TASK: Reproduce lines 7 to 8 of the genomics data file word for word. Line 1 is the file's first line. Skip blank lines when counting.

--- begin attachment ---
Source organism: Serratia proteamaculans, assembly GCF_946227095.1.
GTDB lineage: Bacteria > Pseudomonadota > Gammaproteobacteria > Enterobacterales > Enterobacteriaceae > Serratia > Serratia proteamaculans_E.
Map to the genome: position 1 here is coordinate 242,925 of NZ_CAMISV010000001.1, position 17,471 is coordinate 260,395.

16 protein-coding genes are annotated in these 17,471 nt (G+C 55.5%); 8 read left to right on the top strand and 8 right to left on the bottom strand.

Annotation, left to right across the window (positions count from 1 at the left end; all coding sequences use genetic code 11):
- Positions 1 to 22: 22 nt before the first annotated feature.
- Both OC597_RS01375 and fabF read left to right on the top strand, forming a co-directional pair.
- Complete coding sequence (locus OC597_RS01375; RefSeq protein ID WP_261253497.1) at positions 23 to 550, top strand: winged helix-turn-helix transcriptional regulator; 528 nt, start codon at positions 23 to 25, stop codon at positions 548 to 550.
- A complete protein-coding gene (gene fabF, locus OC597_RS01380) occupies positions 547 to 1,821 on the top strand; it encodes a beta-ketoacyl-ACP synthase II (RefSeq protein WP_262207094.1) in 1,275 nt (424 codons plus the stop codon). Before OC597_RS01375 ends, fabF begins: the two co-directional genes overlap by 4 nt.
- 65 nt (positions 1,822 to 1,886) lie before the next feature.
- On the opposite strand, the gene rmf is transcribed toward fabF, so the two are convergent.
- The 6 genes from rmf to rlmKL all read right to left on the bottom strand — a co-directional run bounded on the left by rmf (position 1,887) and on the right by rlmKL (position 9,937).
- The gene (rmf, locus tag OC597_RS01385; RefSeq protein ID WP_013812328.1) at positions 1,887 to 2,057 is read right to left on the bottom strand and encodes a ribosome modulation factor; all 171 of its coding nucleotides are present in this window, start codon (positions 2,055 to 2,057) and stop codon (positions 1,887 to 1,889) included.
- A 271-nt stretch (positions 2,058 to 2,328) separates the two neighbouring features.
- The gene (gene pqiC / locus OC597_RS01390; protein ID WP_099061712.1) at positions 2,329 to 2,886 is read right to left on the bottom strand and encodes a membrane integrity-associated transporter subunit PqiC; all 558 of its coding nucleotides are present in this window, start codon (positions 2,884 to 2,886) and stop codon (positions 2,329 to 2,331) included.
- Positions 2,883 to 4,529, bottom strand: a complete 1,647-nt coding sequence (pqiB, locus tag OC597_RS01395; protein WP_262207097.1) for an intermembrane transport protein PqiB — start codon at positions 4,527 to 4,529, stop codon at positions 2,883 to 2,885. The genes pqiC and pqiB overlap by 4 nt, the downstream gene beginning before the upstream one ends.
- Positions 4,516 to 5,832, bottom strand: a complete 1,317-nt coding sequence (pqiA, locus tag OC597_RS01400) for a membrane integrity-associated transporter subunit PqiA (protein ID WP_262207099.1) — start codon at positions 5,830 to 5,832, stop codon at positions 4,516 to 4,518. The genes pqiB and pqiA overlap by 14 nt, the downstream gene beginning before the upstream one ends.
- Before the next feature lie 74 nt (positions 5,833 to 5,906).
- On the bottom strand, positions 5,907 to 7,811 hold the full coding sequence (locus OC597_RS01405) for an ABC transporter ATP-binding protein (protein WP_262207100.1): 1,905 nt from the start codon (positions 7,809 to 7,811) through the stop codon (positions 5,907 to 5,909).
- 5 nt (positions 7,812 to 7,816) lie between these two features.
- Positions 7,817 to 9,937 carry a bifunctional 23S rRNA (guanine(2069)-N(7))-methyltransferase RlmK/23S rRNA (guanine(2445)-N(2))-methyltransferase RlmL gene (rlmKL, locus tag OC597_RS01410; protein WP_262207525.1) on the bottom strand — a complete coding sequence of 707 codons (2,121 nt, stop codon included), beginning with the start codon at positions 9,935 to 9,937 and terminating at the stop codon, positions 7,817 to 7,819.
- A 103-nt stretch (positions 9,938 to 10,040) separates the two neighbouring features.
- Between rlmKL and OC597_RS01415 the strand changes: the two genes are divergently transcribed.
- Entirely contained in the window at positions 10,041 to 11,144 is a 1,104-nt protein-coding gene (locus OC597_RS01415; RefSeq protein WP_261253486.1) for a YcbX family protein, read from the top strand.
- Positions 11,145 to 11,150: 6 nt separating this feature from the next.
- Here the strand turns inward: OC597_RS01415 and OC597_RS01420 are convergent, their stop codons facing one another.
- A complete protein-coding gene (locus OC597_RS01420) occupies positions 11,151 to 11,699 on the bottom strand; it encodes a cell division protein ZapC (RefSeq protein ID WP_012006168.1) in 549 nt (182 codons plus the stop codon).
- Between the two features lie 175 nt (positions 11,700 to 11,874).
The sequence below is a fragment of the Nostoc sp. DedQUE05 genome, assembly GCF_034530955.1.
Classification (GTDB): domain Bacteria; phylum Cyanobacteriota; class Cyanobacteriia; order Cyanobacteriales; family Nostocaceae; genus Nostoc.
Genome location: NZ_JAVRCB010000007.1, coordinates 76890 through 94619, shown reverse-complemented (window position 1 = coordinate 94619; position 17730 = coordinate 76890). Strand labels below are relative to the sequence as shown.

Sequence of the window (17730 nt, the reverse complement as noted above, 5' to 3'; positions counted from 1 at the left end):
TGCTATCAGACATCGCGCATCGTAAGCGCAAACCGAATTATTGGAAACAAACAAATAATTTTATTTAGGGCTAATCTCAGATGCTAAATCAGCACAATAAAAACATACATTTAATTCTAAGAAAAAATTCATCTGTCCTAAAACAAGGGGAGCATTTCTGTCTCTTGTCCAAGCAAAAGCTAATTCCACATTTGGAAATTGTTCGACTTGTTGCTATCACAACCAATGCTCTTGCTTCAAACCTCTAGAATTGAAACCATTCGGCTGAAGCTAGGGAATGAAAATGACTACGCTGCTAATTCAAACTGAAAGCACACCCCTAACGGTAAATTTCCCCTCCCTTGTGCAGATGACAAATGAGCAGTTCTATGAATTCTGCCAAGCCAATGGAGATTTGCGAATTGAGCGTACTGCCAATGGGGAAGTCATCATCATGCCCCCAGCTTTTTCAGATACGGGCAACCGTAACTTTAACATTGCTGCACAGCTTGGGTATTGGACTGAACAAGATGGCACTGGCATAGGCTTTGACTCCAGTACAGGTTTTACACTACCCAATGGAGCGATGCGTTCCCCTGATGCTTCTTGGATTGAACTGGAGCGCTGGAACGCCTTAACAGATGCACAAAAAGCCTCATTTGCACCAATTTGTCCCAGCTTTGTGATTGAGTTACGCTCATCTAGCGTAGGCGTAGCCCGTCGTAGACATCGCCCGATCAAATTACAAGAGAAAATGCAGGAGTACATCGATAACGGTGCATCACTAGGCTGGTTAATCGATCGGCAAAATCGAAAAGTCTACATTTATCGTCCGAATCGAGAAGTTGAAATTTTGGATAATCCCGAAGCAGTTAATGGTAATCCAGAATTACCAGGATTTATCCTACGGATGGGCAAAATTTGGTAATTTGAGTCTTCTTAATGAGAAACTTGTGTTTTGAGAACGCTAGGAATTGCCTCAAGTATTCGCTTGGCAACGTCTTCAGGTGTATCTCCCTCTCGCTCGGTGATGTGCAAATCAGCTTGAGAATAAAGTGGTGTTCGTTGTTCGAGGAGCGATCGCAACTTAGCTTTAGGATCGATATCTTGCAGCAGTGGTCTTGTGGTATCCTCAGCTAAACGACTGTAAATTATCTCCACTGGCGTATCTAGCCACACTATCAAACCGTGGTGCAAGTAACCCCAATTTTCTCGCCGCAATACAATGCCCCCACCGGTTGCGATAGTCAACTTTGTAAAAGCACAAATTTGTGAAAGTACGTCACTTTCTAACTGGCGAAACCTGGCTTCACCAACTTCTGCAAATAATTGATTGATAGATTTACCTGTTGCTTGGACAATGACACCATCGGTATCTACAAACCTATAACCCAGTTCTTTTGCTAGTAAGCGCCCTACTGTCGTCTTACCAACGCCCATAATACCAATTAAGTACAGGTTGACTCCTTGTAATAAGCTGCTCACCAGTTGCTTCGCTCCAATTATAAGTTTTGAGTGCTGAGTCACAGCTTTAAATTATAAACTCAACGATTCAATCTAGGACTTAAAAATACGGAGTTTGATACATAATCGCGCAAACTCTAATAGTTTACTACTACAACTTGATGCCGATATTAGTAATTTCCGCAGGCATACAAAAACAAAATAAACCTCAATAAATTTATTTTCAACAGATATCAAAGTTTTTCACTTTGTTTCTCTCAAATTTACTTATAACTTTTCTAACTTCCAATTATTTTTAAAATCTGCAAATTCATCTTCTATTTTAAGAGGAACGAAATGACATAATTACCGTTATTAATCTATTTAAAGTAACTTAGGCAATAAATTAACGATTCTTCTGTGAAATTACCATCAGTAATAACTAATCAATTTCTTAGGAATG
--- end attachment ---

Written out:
- Both OC597_RS01375 and fabF read left to right on the top strand, forming a co-directional pair.
- Complete coding sequence (locus OC597_RS01375; RefSeq protein ID WP_261253497.1) at positions 23 to 550, top strand: winged helix-turn-helix transcriptional regulator; 528 nt, start codon at positions 23 to 25, stop codon at positions 548 to 550.